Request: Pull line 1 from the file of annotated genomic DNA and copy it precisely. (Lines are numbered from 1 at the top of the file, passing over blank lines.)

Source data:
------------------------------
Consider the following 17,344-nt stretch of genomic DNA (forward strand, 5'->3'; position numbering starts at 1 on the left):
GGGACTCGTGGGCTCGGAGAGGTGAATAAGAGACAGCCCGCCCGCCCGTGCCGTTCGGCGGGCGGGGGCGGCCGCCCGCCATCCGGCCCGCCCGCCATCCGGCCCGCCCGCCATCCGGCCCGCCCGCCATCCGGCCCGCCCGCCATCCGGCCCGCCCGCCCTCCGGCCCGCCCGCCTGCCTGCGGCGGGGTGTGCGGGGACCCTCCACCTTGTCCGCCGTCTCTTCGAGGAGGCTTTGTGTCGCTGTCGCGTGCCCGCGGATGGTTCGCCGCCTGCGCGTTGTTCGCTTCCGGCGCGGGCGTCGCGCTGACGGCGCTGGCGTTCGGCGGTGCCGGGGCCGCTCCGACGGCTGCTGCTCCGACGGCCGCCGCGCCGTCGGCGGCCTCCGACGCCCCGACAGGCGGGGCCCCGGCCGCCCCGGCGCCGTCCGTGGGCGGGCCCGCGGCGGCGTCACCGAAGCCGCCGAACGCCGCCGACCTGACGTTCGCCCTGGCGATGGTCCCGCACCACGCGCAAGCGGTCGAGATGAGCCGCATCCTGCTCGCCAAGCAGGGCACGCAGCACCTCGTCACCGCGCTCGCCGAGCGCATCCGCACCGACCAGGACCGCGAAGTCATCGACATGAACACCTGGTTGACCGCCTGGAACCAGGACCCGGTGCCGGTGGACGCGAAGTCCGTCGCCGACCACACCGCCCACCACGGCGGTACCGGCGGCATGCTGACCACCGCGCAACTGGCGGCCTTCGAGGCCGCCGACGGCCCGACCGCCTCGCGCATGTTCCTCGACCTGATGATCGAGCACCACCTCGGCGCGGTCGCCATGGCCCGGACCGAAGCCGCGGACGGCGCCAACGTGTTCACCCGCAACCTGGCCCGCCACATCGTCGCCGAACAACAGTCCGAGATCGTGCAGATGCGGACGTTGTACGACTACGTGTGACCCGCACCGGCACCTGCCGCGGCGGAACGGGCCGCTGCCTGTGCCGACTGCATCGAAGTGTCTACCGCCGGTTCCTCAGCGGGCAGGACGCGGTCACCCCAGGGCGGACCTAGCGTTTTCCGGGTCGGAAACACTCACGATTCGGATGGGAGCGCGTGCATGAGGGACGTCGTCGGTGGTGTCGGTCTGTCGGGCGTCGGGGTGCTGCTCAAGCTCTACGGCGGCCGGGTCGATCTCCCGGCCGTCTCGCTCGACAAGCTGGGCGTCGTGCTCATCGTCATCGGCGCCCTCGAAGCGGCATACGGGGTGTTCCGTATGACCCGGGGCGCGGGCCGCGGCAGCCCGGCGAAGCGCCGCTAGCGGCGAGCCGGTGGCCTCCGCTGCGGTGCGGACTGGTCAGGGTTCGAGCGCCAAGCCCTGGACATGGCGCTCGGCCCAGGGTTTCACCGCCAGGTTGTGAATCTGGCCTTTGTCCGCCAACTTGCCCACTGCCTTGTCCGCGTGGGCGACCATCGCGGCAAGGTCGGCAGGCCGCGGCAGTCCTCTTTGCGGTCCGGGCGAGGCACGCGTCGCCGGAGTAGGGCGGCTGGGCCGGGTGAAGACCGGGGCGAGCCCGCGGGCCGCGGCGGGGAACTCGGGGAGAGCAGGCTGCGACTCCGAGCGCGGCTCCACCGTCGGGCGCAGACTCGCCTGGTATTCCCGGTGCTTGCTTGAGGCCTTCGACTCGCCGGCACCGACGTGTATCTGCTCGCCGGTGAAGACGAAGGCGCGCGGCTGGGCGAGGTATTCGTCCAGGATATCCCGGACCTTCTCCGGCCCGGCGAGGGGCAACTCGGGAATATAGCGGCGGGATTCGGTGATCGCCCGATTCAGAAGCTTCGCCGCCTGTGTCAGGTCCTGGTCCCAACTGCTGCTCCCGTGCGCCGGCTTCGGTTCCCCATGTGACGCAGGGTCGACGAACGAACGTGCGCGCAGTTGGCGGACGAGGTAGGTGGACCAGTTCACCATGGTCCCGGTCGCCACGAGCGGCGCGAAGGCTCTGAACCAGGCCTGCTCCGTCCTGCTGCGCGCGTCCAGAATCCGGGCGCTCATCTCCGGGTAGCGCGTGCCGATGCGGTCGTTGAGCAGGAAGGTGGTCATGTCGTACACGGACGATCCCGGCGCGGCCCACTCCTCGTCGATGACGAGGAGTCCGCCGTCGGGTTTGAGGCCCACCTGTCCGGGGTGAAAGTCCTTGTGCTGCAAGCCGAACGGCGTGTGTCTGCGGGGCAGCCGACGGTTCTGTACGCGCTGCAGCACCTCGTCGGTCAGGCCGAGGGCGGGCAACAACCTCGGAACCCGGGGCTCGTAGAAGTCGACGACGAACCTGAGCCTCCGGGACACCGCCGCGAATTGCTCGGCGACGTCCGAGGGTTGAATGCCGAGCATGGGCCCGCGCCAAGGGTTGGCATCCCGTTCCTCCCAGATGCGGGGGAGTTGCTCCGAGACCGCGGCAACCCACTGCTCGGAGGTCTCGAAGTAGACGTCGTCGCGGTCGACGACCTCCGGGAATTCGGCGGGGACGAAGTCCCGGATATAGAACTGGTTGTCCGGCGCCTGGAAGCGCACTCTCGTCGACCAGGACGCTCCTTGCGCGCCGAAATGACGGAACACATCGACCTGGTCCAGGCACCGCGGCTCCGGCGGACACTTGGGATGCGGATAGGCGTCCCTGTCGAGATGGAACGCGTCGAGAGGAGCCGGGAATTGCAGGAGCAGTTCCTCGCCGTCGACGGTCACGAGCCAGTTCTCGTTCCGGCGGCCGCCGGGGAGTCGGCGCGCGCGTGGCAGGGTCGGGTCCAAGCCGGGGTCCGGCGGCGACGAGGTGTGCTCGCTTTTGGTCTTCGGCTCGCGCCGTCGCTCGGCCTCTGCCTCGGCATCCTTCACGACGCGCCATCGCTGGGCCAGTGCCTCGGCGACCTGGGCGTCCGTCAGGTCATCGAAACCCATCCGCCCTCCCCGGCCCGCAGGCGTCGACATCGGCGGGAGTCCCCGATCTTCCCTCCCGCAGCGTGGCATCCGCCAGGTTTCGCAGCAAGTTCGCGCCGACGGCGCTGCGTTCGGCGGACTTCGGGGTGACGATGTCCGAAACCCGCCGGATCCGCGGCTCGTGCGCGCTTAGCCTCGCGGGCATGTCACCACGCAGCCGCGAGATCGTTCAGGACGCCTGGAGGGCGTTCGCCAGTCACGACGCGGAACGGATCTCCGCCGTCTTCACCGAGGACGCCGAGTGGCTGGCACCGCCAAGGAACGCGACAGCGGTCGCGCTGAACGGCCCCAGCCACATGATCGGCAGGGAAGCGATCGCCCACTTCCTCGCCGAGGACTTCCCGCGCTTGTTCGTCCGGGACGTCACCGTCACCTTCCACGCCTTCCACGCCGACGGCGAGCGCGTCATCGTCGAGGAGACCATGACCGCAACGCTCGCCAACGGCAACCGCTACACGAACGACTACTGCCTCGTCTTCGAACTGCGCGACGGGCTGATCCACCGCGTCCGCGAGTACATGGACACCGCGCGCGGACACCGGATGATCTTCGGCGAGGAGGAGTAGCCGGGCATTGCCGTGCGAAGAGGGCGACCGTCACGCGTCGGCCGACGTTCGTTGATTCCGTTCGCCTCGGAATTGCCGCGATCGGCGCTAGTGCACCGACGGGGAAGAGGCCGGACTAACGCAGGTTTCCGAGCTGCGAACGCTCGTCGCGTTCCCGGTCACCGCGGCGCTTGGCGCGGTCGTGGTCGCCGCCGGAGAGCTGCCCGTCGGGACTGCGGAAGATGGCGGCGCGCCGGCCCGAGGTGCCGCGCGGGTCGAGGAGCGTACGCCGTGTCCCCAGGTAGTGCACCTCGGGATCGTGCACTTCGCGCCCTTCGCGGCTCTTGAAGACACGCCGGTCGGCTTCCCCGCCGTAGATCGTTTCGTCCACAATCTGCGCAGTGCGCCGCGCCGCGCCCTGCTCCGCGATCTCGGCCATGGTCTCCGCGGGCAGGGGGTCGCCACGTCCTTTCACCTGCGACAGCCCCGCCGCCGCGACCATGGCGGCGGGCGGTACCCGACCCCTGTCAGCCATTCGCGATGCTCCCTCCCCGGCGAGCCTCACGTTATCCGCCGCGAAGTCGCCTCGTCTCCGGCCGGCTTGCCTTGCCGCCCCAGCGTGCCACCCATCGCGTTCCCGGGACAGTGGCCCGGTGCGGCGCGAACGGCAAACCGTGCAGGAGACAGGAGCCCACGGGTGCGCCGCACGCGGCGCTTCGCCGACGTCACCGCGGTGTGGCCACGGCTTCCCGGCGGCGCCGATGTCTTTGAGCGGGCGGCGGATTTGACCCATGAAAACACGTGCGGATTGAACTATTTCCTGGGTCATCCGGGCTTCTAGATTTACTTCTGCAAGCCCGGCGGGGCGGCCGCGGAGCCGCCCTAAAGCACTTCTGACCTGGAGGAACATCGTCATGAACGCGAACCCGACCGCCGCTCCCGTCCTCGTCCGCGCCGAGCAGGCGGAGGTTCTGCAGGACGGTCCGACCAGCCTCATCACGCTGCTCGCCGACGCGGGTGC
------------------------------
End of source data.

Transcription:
Consider the following 17,344-nt stretch of genomic DNA (forward strand, 5'->3'; position numbering starts at 1 on the left):